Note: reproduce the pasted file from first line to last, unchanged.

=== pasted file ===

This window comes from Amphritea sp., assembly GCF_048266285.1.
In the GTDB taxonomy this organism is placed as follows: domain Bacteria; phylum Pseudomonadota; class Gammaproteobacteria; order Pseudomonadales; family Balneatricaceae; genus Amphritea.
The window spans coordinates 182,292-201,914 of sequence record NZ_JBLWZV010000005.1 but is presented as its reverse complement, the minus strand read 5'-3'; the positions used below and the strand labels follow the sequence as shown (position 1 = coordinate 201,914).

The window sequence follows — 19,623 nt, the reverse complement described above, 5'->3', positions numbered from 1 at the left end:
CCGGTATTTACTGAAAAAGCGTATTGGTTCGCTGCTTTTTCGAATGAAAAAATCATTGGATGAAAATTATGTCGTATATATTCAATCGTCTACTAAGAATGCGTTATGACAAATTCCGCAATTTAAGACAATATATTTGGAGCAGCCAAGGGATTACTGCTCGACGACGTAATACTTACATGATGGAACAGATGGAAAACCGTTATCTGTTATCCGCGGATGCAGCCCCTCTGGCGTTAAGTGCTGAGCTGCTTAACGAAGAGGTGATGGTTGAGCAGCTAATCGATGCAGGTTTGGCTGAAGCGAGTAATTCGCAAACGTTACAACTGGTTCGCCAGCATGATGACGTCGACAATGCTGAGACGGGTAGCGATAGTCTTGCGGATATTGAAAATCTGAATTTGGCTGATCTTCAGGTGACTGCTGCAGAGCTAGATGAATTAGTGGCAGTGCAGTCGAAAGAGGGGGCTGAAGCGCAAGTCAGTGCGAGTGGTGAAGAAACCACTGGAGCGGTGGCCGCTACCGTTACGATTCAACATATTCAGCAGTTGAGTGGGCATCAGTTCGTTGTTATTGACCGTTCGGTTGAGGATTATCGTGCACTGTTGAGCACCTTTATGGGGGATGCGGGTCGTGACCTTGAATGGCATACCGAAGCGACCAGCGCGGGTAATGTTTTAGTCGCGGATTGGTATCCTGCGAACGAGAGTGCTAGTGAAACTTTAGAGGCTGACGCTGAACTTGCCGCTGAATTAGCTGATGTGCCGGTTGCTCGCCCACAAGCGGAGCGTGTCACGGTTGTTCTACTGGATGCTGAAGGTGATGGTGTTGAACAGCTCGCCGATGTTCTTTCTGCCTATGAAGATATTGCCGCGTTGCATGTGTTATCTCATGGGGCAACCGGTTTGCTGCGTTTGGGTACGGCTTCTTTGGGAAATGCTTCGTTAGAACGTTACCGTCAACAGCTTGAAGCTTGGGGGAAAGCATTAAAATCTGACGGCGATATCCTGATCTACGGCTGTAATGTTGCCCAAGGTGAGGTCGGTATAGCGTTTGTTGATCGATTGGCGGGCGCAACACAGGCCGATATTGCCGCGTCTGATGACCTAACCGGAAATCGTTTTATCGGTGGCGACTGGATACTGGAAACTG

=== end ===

This window comes from Amphritea sp., assembly GCF_048266285.1.
In the GTDB taxonomy this organism is placed as follows: domain Bacteria; phylum Pseudomonadota; class Gammaproteobacteria; order Pseudomonadales; family Balneatricaceae; genus Amphritea.
The window spans coordinates 182,292-201,914 of sequence record NZ_JBLWZV010000005.1 but is presented as its reverse complement, the minus strand read 5'-3'; the positions used below and the strand labels follow the sequence as shown (position 1 = coordinate 201,914).

The window sequence follows — 19,623 nt, the reverse complement described above, 5'->3', positions numbered from 1 at the left end:
CCGGTATTTACTGAAAAAGCGTATTGGTTCGCTGCTTTTTCGAATGAAAAAATCATTGGATGAAAATTATGTCGTATATATTCAATCGTCTACTAAGAATGCGTTATGACAAATTCCGCAATTTAAGACAATATATTTGGAGCAGCCAAGGGATTACTGCTCGACGACGTAATACTTACATGATGGAACAGATGGAAAACCGTTATCTGTTATCCGCGGATGCAGCCCCTCTGGCGTTAAGTGCTGAGCTGCTTAACGAAGAGGTGATGGTTGAGCAGCTAATCGATGCAGGTTTGGCTGAAGCGAGTAATTCGCAAACGTTACAACTGGTTCGCCAGCATGATGACGTCGACAATGCTGAGACGGGTAGCGATAGTCTTGCGGATATTGAAAATCTGAATTTGGCTGATCTTCAGGTGACTGCTGCAGAGCTAGATGAATTAGTGGCAGTGCAGTCGAAAGAGGGGGCTGAAGCGCAAGTCAGTGCGAGTGGTGAAGAAACCACTGGAGCGGTGGCCGCTACCGTTACGATTCAACATATTCAGCAGTTGAGTGGGCATCAGTTCGTTGTTATTGACCGTTCGGTTGAGGATTATCGTGCACTGTTGAGCACCTTTATGGGGGATGCGGGTCGTGACCTTGAATGGCATACCGAAGCGACCAGCGCGGGTAATGTTTTAGTCGCGGATTGGTATCCTGCGAACGAGAGTGCTAGTGAAACTTTAGAGGCTGACGCTGAACTTGCCGCTGAATTAGCTGATGTGCCGGTTGCTCGCCCACAAGCGGAGCGTGTCACGGTTGTTCTACTGGATGCTGAAGGTGATGGTGTTGAACAGCTCGCCGATGTTCTTTCTGCCTATGAAGATATTGCCGCGTTGCATGTGTTATCTCATGGGGCAACCGGTTTGCTGCGTTTGGGTACGGCTTCTTTGGGAAATGCTTCGTTAGAACGTTACCGTCAACAGCTTGAAGCTTGGGGGAAAGCATTAAAATCTGACGGCGATATCCTGATCTACGGCTGTAATGTTGCCCAAGGTGAGGTCGGTATAGCGTTTGTTGATCGATTGGCGGGCGCAACACAGGCCGATATTGCCGCGTCTGATGACCTAACCGGAAATCGTTTTATCGGTGGCGACTGGATACTGGAAACTG